And I think a lot of people get convinced it’s all OK.  They decide that because the “powers that be” are doing it, then it must be just and right.  Sometimes those “powers” convince them that it is for the greater good.  They turn regular people with feelings and beliefs into enemies.  Once you are convinced that people are a threat, you can ignore the tug at your conscience that tries to remind you they are just like you.

Sometimes though someone is strong enough to stand up for what they believe in and risk it all for change.  It starts with just one person brave enough to do this.  Eventually people start to take notice.  They hear the truth in the message.  We are all equal.  Flesh and blood.  Thoughts and emotions.  Souls.  In these ways we are all connected.  Anything I do to another, I do to myself.  Every prophet, mystic, Master has told us this.

The Missing Peace

I attended a workshop on Saturday that was presented by an amazing woman named Kamala Snow.  We sat in the sanctuary of a lovely church here in town and Kamala explained that she had been in that very room attending a yoga class when the events of 9/11 happened.  In that moment she knew that there had to be more to this world and this life than the hate that fueled that attack.  She has spent eight years on a journey learning about our connectedness and how to bring light, love, and healing into her experience and the experience of those that come in contact with her.  Within the next year she plans to open a healing center.  “The Missing Peace” workshop was her first endeavor into sharing her knowledge and gifts with others.

The theme of the day was releasing our “sacred cows” (the things we hold onto or worship that actually hold us back) and inviting in and embracing the qualities  we want to embody.  An interesting observation I made was how similar we all were.  There was one lady who shared her story and when she did I burst into tears with her.  If I’d had the courage, I could have said exactly the same thing about myself.  She and I talked later on in the day and I found out that on the exterior we are living very different lives but on the inside we are like sisters.  Whether she knew it or not, I felt so bonded with her.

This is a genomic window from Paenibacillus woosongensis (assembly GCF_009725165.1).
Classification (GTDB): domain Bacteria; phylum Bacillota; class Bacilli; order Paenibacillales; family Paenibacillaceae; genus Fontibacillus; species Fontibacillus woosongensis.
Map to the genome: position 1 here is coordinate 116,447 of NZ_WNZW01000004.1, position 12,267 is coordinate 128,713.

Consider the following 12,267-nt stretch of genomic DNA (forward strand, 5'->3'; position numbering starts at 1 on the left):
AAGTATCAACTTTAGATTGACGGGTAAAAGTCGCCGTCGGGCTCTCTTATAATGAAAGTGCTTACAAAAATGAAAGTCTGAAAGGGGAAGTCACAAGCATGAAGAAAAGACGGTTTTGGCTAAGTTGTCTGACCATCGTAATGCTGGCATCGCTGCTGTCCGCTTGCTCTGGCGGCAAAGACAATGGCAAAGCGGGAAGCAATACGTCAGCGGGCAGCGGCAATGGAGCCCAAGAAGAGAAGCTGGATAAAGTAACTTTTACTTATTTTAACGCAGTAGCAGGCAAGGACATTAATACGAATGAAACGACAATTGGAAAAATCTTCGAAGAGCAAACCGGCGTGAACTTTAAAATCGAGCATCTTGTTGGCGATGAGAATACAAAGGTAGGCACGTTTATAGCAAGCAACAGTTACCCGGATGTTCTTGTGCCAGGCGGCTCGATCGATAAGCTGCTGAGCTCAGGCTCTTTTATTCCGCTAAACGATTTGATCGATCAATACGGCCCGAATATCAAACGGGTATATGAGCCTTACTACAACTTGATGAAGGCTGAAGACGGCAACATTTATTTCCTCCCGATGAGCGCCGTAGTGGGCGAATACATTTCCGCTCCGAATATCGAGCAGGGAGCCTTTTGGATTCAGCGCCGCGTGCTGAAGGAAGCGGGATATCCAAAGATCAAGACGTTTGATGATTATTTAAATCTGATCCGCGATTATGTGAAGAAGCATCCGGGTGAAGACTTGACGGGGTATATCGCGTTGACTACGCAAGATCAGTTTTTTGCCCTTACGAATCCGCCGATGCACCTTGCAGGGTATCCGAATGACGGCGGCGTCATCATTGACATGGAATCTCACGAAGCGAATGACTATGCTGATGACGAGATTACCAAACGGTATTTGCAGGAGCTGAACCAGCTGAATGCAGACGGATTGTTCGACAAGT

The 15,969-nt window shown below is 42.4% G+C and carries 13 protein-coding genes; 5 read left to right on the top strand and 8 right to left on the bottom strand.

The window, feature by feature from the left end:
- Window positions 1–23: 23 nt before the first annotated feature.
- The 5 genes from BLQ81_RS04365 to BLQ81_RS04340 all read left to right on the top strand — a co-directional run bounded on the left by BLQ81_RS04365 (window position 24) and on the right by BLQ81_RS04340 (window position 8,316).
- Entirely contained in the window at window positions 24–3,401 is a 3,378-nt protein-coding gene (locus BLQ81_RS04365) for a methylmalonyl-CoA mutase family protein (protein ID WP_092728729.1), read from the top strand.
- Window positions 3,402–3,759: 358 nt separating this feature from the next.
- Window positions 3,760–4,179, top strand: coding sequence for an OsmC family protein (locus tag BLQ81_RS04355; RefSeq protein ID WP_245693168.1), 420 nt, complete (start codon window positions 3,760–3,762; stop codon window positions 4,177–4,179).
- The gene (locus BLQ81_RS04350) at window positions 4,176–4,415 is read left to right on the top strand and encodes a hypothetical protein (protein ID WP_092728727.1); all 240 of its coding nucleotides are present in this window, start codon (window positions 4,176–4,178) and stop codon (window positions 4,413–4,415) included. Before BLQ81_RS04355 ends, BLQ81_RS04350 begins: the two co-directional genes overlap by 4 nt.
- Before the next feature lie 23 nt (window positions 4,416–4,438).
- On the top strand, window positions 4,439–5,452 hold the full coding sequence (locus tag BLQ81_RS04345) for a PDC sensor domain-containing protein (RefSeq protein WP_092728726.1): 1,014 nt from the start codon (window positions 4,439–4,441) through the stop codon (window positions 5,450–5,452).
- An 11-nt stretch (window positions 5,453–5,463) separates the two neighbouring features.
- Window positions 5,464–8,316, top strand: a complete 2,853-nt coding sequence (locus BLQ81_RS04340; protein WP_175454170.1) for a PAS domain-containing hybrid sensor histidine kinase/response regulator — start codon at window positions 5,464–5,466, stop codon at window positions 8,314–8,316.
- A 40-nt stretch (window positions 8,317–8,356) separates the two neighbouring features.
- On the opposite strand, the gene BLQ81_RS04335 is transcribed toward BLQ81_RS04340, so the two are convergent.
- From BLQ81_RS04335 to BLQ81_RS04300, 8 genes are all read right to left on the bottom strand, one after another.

As the day wore on I was brought back to the same theme that’s been recurring for me all year and that is Power.  Too often these days, I find myself giving away my power.  I get an idea that is exciting and profound and then I find excuses to procrastinate or even give up.  I tell myself I don’t have enough time, Mark and the girls need my time.  I tell myself that friends or family wouldn’t approve and I don’t want to hurt feelings.  I tell myself I don’t have enough money.  I tell myself I’m disorganized and will crumble under the pressure.  I give my power away.  I give it to people, money, time, and lack of self-esteem.  I let all of those things have power over me and frankly, I want my Power back.

So the word of the day for me was Power and we were instructed to create a sculpture of what our word looked like.  I created something that looked a bit like a sun, except for all the “rays” were curved to represent movement.  I loved it.  It was power, it was ME!  At the end of the afternoon, I took my sculpture and my other goodies and got in the car.  The second I sat down the sculpture flipped out of my hand and every single one of my “rays” fell off.  It seemed like such a bad sign and I considered crying.  By the time I got home, I was completely bummed.  I really wasn’t sure what I had taken away from the day.  I wasn’t sure if I’d really released anything, that maybe my sculpture falling apart just proved how powerless I really am.